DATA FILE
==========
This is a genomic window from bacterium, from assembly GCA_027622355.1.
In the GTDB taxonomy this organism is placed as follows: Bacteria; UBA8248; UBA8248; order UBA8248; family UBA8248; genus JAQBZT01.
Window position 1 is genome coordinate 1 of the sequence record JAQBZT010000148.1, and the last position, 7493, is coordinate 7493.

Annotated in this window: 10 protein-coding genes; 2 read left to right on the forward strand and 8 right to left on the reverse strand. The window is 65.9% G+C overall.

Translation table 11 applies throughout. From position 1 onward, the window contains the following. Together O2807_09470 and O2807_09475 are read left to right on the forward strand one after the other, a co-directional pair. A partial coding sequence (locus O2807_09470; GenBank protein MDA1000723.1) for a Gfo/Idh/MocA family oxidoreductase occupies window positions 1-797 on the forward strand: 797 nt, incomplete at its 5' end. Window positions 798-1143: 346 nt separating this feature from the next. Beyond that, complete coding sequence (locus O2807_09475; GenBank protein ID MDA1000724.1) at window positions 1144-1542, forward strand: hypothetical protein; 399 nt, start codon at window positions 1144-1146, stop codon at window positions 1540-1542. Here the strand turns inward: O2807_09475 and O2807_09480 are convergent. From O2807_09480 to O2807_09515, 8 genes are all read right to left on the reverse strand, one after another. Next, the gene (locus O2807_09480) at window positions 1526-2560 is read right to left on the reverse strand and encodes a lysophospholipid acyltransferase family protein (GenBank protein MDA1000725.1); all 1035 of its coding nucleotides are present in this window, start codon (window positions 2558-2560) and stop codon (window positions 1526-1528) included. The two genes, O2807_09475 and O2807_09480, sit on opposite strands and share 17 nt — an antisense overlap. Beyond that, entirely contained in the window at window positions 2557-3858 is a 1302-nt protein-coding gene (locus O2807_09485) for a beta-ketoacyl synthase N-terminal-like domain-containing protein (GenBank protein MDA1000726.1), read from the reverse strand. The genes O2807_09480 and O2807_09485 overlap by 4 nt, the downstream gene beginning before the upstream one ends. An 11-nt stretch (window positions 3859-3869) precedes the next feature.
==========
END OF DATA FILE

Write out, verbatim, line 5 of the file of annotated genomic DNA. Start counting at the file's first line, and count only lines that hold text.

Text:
Translation table 11 applies throughout. From position 1 onward, the window contains the following. Together O2807_09470 and O2807_09475 are read left to right on the forward strand one after the other, a co-directional pair. A partial coding sequence (locus O2807_09470; GenBank protein MDA1000723.1) for a Gfo/Idh/MocA family oxidoreductase occupies window positions 1-797 on the forward strand: 797 nt, incomplete at its 5' end. Window positions 798-1143: 346 nt separating this feature from the next. Beyond that, complete coding sequence (locus O2807_09475; GenBank protein ID MDA1000724.1) at window positions 1144-1542, forward strand: hypothetical protein; 399 nt, start codon at window positions 1144-1146, stop codon at window positions 1540-1542. Here the strand turns inward: O2807_09475 and O2807_09480 are convergent. From O2807_09480 to O2807_09515, 8 genes are all read right to left on the reverse strand, one after another. Next, the gene (locus O2807_09480) at window positions 1526-2560 is read right to left on the reverse strand and encodes a lysophospholipid acyltransferase family protein (GenBank protein MDA1000725.1); all 1035 of its coding nucleotides are present in this window, start codon (window positions 2558-2560) and stop codon (window positions 1526-1528) included. The two genes, O2807_09475 and O2807_09480, sit on opposite strands and share 17 nt — an antisense overlap. Beyond that, entirely contained in the window at window positions 2557-3858 is a 1302-nt protein-coding gene (locus O2807_09485) for a beta-ketoacyl synthase N-terminal-like domain-containing protein (GenBank protein MDA1000726.1), read from the reverse strand. The genes O2807_09480 and O2807_09485 overlap by 4 nt, the downstream gene beginning before the upstream one ends. An 11-nt stretch (window positions 3859-3869) precedes the next feature.